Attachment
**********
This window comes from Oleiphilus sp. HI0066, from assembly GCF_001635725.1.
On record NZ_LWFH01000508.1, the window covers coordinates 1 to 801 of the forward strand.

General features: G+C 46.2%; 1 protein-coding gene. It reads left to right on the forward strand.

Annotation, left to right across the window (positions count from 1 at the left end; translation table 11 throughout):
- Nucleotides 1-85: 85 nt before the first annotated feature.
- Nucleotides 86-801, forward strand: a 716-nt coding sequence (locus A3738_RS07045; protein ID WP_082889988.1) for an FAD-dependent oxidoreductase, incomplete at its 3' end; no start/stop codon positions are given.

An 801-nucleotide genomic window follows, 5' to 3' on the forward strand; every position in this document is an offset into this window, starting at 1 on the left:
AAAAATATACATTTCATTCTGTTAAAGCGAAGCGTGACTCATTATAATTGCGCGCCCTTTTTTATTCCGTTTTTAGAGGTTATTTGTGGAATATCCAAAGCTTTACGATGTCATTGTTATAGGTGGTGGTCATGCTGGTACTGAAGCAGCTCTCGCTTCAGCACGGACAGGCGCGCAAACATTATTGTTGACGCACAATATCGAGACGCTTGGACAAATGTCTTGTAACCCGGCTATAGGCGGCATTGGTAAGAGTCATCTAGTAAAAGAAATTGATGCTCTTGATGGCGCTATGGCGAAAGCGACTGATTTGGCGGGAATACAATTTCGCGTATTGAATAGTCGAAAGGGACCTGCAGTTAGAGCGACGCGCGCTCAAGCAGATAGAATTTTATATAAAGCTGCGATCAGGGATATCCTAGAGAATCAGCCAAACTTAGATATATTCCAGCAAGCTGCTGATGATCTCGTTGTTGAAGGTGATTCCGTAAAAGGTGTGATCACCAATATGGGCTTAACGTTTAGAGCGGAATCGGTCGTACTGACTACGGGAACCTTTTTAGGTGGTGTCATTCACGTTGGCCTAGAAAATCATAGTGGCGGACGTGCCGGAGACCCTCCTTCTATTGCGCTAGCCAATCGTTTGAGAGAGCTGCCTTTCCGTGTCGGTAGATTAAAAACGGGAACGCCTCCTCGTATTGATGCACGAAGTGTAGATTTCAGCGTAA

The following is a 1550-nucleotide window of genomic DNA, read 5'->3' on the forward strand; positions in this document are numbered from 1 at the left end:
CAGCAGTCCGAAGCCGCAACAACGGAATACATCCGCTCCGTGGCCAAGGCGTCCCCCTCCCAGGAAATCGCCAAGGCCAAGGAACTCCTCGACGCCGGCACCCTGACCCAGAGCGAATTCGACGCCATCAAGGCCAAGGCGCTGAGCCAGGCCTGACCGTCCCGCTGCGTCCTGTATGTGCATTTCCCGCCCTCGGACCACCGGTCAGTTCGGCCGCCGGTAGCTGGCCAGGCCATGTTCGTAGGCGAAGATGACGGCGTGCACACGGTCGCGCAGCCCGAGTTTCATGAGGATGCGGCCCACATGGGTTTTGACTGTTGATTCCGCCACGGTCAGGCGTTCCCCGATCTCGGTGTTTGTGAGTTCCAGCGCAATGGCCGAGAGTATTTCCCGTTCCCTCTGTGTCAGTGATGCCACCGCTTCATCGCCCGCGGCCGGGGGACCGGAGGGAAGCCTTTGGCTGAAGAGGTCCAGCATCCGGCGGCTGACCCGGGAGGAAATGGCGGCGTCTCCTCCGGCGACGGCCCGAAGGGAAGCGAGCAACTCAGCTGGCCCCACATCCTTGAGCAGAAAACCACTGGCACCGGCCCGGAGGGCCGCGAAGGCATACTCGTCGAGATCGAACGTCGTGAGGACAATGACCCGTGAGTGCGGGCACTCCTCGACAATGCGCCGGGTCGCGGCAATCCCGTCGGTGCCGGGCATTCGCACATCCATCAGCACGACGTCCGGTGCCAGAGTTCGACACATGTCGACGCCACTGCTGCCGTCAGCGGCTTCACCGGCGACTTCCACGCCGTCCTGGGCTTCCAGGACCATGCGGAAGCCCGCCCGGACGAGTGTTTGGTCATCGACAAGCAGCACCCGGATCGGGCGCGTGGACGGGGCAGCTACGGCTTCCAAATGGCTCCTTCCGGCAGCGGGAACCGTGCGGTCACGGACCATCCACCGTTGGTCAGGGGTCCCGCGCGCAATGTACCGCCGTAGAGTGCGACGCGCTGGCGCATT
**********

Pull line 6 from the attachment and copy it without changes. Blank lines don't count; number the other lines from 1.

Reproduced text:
- Nucleotides 86-801, forward strand: a 716-nt coding sequence (locus A3738_RS07045; protein ID WP_082889988.1) for an FAD-dependent oxidoreductase, incomplete at its 3' end; no start/stop codon positions are given.